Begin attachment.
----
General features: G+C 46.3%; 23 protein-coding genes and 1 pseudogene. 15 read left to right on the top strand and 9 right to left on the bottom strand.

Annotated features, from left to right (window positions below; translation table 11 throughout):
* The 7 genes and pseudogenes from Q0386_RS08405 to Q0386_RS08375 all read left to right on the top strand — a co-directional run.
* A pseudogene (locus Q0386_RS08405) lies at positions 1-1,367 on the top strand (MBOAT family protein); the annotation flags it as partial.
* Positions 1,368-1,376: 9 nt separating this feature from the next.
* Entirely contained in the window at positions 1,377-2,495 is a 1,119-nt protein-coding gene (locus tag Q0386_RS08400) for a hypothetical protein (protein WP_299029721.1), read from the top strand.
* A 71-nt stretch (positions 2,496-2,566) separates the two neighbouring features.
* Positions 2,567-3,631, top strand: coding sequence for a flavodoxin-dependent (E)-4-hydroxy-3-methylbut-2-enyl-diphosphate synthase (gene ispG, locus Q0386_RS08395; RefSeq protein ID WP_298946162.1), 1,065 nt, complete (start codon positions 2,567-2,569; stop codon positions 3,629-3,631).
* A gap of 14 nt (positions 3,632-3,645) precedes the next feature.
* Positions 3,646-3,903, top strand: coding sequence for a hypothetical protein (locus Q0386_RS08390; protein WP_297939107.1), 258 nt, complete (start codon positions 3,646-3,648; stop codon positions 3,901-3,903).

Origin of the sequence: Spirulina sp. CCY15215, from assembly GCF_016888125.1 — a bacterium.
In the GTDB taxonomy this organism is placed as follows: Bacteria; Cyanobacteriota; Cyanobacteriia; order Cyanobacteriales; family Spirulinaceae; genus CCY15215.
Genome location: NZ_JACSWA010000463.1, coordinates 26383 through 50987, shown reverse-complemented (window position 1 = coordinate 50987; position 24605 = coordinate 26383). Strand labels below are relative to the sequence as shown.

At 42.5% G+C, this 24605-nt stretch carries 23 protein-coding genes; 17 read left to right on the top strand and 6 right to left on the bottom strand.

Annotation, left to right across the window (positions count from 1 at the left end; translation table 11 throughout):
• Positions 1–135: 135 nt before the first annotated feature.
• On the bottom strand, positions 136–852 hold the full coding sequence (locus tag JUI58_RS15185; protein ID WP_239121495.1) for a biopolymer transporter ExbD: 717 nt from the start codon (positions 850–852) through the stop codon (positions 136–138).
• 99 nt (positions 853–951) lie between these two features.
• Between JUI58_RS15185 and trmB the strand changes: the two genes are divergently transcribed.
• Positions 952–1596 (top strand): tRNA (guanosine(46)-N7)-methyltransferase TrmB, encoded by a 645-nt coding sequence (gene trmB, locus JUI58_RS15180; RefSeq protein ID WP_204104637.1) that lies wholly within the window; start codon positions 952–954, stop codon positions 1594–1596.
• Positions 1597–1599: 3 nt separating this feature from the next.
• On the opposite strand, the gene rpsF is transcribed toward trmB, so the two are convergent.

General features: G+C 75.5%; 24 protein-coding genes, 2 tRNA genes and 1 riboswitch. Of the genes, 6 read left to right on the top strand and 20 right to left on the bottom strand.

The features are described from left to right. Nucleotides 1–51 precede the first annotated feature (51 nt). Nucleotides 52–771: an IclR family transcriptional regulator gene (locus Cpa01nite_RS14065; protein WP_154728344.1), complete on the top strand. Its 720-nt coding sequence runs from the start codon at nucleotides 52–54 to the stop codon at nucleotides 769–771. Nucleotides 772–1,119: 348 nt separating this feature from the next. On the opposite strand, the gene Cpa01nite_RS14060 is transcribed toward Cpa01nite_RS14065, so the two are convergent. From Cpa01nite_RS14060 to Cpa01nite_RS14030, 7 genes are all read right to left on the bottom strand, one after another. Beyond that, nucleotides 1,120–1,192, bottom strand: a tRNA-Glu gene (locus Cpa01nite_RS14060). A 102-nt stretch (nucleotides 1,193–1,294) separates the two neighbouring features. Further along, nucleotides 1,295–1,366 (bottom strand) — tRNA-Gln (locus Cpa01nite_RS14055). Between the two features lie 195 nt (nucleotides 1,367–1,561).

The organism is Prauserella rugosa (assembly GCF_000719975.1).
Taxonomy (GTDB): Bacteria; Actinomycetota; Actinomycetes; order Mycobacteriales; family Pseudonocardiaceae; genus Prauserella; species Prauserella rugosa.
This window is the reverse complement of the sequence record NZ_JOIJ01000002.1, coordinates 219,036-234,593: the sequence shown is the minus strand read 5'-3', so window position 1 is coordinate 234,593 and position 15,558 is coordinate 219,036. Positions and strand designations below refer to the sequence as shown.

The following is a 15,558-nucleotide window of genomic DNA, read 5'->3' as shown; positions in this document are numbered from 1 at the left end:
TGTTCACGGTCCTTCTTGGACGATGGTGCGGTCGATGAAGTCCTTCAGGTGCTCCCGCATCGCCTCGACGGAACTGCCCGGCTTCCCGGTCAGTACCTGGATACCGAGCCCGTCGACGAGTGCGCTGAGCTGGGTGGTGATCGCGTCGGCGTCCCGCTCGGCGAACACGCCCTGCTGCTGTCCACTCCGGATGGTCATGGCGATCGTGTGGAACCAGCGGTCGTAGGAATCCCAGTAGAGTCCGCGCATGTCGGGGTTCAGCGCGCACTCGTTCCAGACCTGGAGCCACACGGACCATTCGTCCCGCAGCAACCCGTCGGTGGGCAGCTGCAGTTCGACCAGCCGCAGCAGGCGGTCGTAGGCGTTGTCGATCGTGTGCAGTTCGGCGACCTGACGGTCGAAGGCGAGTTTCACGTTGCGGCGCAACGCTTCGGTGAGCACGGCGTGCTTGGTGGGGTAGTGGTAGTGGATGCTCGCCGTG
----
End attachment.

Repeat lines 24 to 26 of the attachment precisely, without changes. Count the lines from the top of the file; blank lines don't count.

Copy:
The features are described from left to right. Nucleotides 1–51 precede the first annotated feature (51 nt). Nucleotides 52–771: an IclR family transcriptional regulator gene (locus Cpa01nite_RS14065; protein WP_154728344.1), complete on the top strand. Its 720-nt coding sequence runs from the start codon at nucleotides 52–54 to the stop codon at nucleotides 769–771. Nucleotides 772–1,119: 348 nt separating this feature from the next. On the opposite strand, the gene Cpa01nite_RS14060 is transcribed toward Cpa01nite_RS14065, so the two are convergent. From Cpa01nite_RS14060 to Cpa01nite_RS14030, 7 genes are all read right to left on the bottom strand, one after another. Beyond that, nucleotides 1,120–1,192, bottom strand: a tRNA-Glu gene (locus Cpa01nite_RS14060). A 102-nt stretch (nucleotides 1,193–1,294) separates the two neighbouring features. Further along, nucleotides 1,295–1,366 (bottom strand) — tRNA-Gln (locus Cpa01nite_RS14055). Between the two features lie 195 nt (nucleotides 1,367–1,561).

The organism is Prauserella rugosa (assembly GCF_000719975.1).
Taxonomy (GTDB): Bacteria; Actinomycetota; Actinomycetes; order Mycobacteriales; family Pseudonocardiaceae; genus Prauserella; species Prauserella rugosa.